Mr. Elizabeth Taylor goes to Washington

When John Warner, Elizabeth Taylor's sixth husband (or seventh, depending how you count), campaigned for the US Senate in 1978, the movie star played a new role: candidate wife.

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    Elizabeth Taylor and her mother-in-law look on as Sen. John Warner (R) of Virginia (l.) is sworn in by Vice President Walter Mondale (r.), in Washington, January 1979. Sometimes called 'Mr. Elizabeth Taylor' until their divorce in 1982, Senator Warner went on to serve 30 years in the United States Senate.
    Courtesy of Sen. John Warner / CNP / Newscom / File
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Elizabeth Taylor, one of the most glamorous movie stars of all time, was also – for one hard-fought election in the late 1970s – a hot campaign issue.

By “hot,” we mean “marked by intense emotion,” in case you thought we were implying something else.

In 1978, Ms. Taylor’s sixth (or seventh, if you count Richard Burton twice) husband John Warner ran for a Senate seat in Virginia as a Republican. With few ideological differences between him and Democratic opponent Andrew Miller, reporters devoted a lot of attention to what they called the “battle of the candidate wives.”

Recommended: In Elizabeth Taylor, a remarkable blend of beauty and tenacity

On one side was Liz, star of “Cleopatra.” On the other was Doris Miller, who, by her own estimation, was similar to Ms. Taylor in just one respect – they were the same age. So who played the role of dutiful wife, and who starred in campaign commercials? Gold star! Taylor was the former, and Ms. Miller the latter. Welcome to the upside-down world of politics.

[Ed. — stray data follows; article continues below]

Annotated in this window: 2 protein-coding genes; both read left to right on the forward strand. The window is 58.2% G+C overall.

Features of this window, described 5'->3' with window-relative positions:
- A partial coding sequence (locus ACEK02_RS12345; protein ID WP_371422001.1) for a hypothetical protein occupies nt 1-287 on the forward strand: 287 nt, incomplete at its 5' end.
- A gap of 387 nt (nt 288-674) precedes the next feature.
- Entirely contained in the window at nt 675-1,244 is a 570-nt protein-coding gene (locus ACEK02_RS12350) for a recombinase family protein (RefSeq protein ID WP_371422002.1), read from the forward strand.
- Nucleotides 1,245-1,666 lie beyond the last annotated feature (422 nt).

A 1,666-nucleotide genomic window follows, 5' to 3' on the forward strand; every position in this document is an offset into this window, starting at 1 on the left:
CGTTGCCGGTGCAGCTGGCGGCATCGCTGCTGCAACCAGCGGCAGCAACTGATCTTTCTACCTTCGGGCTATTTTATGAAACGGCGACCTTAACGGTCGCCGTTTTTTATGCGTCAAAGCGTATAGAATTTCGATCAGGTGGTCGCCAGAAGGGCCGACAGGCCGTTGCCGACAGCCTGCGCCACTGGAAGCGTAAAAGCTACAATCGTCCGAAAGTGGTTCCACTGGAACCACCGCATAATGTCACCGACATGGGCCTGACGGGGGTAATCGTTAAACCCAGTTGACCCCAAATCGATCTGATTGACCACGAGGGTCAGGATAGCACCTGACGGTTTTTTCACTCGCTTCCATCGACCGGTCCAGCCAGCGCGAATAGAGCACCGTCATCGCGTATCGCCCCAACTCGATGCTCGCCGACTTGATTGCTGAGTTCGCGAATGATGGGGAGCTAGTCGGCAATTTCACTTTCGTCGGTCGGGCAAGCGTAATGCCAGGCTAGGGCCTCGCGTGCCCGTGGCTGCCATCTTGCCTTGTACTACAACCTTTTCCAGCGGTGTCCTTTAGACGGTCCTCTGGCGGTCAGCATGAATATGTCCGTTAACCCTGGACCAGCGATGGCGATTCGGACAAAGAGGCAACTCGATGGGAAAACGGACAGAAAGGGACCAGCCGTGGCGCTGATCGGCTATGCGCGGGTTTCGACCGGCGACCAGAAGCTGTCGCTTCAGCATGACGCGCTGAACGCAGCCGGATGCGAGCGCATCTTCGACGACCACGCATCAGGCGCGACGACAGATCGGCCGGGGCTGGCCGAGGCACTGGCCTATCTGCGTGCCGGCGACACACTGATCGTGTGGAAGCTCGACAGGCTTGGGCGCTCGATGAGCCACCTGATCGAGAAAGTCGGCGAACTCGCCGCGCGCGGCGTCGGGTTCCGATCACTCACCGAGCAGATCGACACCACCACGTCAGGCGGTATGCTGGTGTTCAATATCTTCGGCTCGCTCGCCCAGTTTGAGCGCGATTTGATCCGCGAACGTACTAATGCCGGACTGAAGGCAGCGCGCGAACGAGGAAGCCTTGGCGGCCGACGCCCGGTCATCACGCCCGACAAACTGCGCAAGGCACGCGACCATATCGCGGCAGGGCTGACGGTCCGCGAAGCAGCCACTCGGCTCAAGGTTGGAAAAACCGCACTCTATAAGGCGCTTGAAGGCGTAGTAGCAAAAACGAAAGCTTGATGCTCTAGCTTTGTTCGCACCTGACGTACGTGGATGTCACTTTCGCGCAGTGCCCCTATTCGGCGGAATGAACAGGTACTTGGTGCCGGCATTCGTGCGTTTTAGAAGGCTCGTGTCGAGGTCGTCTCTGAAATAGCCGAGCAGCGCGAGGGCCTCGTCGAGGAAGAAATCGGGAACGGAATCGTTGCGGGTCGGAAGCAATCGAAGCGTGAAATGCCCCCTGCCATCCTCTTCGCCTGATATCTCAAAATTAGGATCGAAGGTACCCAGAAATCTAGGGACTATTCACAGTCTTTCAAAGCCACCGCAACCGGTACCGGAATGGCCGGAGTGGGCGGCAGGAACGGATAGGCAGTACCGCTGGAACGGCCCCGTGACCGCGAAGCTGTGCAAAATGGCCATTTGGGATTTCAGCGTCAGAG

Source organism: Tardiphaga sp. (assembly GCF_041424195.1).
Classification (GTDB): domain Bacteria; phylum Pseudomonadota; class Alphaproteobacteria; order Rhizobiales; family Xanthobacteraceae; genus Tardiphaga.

Here’s what happened: Critics claimed Mr. Warner used the women in his life to try to leap ahead. Ex-Adm. Elmo Zumwalt, who’d served under Warner when he was secretary of the Navy, said Warner became the GOP candidate because of “Elizabeth Taylor’s fame and [first wife] Cathy Mellon’s money.”

To disprove this, Taylor took a low-profile approach to the campaign. No TV time for her. She dragged along to every campaign stop in Virginia to prove she was a regular person. She choked on a chicken bone in Big Stone Gap, gave away a skirt in Emory, and wrenched her back in Norfolk.

Doris Miller, in contrast, held press conferences and made reference to Taylor’s lengthy marital history. Miller said she’d “led a very dull life ... with one husband and three babies.”

That November, Warner won – with a one-ply-thin margin of victory. Miller couldn’t raise the money for a recount, so Warner went on to serve for 30 years – leaving Liz to suffer the fate of so many Washington spouses, fending for themselves in a place they don’t care for. She grew bitter, started to over-indulge, eventually divorced Warner, ended up in rehab, and met a construction worker named Larry Fortensky.

Which is a whole other story.

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